[B]oth our courts and our sister state courts, in determining whether a person is a “resident” of an insured's “household” or, to the same analytical effect, “domiciled in the same household” as an insured, have articulated a number of factors relevant to this determination. In considering these factors, no one factor is, in itself, determinative; instead, each factor must be balanced and weighed with the others. Among the relevant factors are the following: (1) the subjective or declared intent of the person of remaining, either permanently or for an indefinite or unlimited length of time, in the place he contends is his “domicile” or “household”; (2) the formality or informality of the relationship between the person and the members of the household; (3) whether the place where the person lives is in the same house, within the same curtilage or upon the same premises; [and] (4) the existence of another place of lodging by the person alleging “residence” or “domicile” in the household[.] [Id. at 496-497, 274 N.W.2d 373 (citations omitted).]
The continuing viability of these four factors was recognized in Grange Ins. Co. of Mich. v. Lawrence, 494 Mich. 475, 497, 835 N.W.2d 363 (2013). The Grange Court also noted that this Court in Dairyland Ins. Co. v. Auto-Owners Ins. Co., 123 Mich. App. 675, 682, 333 N.W.2d 322 (1983), added five more factors to consider for determining domicile when adult children with complicated living arrangements and insured parents are involved. Grange, 494 Mich. at 497 n. 41, 835 N.W.2d 363.4 The Supreme Court further indicated that “a person may have one—and only one—domicile.” Id. at 494, 835 N.W.2d 363. “A domicile determination is generally a question of fact; however, where the underlying material facts are not in dispute, the determination of domicile is a question of law for the circuit court.” Id. at 490, 835 N.W.2d 363.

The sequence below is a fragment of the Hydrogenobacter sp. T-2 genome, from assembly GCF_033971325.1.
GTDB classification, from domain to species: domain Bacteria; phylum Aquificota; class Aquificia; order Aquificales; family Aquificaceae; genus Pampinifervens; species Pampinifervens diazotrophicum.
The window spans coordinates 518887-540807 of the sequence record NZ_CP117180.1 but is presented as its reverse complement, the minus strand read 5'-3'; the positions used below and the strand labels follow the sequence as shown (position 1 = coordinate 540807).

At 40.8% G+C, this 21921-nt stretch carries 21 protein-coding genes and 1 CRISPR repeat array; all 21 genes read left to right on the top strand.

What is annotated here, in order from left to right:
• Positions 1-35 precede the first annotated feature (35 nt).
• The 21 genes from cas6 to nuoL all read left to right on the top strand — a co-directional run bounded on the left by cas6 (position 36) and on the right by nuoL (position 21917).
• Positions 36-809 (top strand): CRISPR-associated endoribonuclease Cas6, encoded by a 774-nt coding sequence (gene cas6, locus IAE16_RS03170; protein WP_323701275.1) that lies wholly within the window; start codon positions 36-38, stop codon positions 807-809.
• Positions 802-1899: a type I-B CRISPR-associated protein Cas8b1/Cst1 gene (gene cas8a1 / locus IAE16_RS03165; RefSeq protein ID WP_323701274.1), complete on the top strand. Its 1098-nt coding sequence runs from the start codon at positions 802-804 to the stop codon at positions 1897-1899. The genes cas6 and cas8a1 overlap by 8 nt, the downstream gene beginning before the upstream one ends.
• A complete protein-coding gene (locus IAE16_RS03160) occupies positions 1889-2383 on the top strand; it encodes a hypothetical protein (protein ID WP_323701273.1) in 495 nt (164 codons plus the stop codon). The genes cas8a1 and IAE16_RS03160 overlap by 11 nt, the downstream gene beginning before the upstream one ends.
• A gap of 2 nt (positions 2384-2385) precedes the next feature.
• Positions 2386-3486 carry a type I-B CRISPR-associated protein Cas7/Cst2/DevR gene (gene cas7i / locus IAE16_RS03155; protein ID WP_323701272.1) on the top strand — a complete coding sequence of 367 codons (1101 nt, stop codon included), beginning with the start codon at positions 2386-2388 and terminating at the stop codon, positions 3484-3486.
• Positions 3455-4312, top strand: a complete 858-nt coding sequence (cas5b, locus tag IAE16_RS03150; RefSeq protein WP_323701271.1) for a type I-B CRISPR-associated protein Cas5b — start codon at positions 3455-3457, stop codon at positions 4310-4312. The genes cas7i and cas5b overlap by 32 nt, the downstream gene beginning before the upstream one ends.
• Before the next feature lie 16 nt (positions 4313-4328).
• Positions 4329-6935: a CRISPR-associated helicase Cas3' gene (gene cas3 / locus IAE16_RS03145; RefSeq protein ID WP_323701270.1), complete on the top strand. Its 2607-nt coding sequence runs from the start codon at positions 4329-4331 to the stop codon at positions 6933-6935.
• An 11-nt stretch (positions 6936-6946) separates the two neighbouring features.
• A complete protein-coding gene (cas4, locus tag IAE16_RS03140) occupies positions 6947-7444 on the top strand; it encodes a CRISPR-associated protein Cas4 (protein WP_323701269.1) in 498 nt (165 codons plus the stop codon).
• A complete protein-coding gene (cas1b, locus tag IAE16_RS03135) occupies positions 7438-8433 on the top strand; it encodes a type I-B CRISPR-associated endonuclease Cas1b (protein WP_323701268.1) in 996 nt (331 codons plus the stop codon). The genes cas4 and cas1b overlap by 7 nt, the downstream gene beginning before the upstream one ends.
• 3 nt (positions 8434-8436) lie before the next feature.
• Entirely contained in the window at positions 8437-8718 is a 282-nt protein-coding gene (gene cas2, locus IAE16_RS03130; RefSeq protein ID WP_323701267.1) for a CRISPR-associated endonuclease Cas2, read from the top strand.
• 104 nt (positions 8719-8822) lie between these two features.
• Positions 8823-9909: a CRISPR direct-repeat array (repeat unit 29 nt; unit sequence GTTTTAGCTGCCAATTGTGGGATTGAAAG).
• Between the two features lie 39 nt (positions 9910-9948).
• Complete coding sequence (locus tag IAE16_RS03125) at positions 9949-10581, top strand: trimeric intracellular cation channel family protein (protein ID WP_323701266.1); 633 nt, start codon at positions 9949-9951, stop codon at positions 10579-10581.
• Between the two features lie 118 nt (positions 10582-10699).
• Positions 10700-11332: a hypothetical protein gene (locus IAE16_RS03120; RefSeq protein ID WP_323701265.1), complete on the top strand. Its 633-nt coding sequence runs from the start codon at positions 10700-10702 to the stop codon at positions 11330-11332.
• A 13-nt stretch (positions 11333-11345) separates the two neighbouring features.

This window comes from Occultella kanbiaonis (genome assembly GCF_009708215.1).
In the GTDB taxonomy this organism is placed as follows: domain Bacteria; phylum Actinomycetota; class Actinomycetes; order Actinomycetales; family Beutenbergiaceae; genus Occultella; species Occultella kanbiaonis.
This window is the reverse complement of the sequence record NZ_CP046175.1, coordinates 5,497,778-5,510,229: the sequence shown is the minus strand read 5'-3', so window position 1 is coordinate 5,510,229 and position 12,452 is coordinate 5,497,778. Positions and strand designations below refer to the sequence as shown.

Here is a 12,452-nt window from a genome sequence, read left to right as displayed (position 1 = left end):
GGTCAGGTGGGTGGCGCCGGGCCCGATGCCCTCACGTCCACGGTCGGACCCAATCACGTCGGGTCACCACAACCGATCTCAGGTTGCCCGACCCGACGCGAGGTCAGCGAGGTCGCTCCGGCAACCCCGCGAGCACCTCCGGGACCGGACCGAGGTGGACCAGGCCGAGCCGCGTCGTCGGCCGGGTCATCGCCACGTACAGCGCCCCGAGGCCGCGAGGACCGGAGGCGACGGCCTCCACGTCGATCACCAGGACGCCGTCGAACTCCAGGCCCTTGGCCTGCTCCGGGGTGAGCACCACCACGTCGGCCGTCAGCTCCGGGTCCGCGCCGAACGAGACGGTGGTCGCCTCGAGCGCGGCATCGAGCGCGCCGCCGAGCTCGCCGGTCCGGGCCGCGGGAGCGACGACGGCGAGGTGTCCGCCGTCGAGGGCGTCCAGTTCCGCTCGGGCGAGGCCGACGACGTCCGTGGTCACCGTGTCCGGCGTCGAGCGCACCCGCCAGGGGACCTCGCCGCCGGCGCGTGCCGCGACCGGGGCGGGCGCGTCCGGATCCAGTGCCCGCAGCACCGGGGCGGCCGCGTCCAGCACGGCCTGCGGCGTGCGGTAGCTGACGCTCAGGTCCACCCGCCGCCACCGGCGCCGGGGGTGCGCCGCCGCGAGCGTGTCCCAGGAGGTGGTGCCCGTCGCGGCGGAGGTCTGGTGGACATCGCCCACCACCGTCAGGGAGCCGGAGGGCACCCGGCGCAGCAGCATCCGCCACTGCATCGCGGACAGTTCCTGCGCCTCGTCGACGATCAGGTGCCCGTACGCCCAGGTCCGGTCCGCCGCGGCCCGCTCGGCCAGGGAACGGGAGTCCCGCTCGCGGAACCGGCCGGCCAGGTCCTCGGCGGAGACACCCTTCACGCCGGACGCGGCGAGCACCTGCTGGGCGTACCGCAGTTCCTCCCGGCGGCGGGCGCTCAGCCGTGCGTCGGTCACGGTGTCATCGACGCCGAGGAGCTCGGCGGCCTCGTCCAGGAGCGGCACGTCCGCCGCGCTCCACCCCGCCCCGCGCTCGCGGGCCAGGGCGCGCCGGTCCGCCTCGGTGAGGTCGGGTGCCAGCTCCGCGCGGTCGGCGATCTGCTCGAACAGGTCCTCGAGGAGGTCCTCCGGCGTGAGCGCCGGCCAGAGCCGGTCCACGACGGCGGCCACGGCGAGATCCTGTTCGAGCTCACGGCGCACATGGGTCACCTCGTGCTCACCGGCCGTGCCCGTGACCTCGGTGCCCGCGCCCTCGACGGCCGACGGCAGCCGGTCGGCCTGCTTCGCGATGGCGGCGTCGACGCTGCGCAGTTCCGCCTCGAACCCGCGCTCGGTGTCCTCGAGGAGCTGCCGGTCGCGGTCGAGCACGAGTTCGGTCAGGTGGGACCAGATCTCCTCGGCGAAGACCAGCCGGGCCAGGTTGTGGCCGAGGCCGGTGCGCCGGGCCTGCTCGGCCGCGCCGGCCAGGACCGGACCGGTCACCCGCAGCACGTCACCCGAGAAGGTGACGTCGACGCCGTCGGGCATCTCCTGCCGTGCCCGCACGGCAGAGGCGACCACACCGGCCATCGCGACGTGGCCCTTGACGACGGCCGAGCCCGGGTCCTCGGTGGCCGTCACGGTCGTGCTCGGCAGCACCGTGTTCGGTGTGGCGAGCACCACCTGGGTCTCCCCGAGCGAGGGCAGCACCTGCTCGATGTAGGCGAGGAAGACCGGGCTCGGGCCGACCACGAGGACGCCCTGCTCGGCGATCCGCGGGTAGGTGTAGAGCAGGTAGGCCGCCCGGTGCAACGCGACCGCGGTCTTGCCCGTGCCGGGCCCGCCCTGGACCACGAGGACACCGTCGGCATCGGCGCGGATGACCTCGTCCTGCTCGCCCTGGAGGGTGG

Aside from the factors mentioned earlier, which are not very helpful in the context of the instant case, we must also examine the specific meaning of the term “household.” Again, although the word is not defined in the statute, this Court has addressed the meaning of “household” as used in an insurance policy, relying on dictionary definitions.5 In Thomas v. Vigilant Ins. Co., 156 Mich. App. 280, 282-283, 401 N.W.2d 351 (1986), this Court stated: